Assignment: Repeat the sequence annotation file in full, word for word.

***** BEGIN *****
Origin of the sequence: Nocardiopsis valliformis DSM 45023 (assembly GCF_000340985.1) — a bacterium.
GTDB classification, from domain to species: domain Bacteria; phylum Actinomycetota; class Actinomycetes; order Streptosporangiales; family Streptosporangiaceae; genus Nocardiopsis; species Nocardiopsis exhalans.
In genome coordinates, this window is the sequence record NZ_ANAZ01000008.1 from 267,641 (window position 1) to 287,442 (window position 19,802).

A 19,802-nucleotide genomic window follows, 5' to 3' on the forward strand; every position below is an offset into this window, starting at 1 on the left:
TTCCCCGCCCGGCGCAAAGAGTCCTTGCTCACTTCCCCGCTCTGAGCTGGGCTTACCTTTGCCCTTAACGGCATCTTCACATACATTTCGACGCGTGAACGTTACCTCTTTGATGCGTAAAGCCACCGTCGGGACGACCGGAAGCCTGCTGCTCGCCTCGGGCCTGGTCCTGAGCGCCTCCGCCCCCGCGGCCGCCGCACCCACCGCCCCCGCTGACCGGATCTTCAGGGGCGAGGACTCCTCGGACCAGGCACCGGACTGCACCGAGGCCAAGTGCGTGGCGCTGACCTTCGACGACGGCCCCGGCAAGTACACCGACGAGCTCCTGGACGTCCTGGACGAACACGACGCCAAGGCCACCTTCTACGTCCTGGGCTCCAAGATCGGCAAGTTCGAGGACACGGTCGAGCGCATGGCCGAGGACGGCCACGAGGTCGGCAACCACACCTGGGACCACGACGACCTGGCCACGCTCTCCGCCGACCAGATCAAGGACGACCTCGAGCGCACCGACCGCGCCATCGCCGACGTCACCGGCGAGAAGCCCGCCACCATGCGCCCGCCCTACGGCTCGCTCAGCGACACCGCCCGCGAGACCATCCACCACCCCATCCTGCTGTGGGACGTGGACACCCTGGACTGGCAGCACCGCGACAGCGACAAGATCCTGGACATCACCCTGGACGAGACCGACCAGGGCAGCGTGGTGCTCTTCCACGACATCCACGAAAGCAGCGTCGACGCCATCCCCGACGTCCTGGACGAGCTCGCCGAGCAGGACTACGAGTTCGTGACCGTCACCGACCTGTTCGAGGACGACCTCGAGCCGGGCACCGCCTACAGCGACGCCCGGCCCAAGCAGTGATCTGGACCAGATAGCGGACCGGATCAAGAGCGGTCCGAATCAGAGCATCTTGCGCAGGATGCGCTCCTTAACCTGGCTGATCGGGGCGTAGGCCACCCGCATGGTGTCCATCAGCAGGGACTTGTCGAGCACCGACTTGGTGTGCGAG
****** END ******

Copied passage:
Origin of the sequence: Nocardiopsis valliformis DSM 45023 (assembly GCF_000340985.1) — a bacterium.
GTDB classification, from domain to species: domain Bacteria; phylum Actinomycetota; class Actinomycetes; order Streptosporangiales; family Streptosporangiaceae; genus Nocardiopsis; species Nocardiopsis exhalans.
In genome coordinates, this window is the sequence record NZ_ANAZ01000008.1 from 267,641 (window position 1) to 287,442 (window position 19,802).

A 19,802-nucleotide genomic window follows, 5' to 3' on the forward strand; every position below is an offset into this window, starting at 1 on the left:
TTCCCCGCCCGGCGCAAAGAGTCCTTGCTCACTTCCCCGCTCTGAGCTGGGCTTACCTTTGCCCTTAACGGCATCTTCACATACATTTCGACGCGTGAACGTTACCTCTTTGATGCGTAAAGCCACCGTCGGGACGACCGGAAGCCTGCTGCTCGCCTCGGGCCTGGTCCTGAGCGCCTCCGCCCCCGCGGCCGCCGCACCCACCGCCCCCGCTGACCGGATCTTCAGGGGCGAGGACTCCTCGGACCAGGCACCGGACTGCACCGAGGCCAAGTGCGTGGCGCTGACCTTCGACGACGGCCCCGGCAAGTACACCGACGAGCTCCTGGACGTCCTGGACGAACACGACGCCAAGGCCACCTTCTACGTCCTGGGCTCCAAGATCGGCAAGTTCGAGGACACGGTCGAGCGCATGGCCGAGGACGGCCACGAGGTCGGCAACCACACCTGGGACCACGACGACCTGGCCACGCTCTCCGCCGACCAGATCAAGGACGACCTCGAGCGCACCGACCGCGCCATCGCCGACGTCACCGGCGAGAAGCCCGCCACCATGCGCCCGCCCTACGGCTCGCTCAGCGACACCGCCCGCGAGACCATCCACCACCCCATCCTGCTGTGGGACGTGGACACCCTGGACTGGCAGCACCGCGACAGCGACAAGATCCTGGACATCACCCTGGACGAGACCGACCAGGGCAGCGTGGTGCTCTTCCACGACATCCACGAAAGCAGCGTCGACGCCATCCCCGACGTCCTGGACGAGCTCGCCGAGCAGGACTACGAGTTCGTGACCGTCACCGACCTGTTCGAGGACGACCTCGAGCCGGGCACCGCCTACAGCGACGCCCGGCCCAAGCAGTGATCTGGACCAGATAGCGGACCGGATCAAGAGCGGTCCGAATCAGAGCATCTTGCGCAGGATGCGCTCCTTAACCTGGCTGATCGGGGCGTAGGCCACCCGCATGGTGTCCATCAGCAGGGACTTGTCGAGCACCGACTTGGTGTGCGAG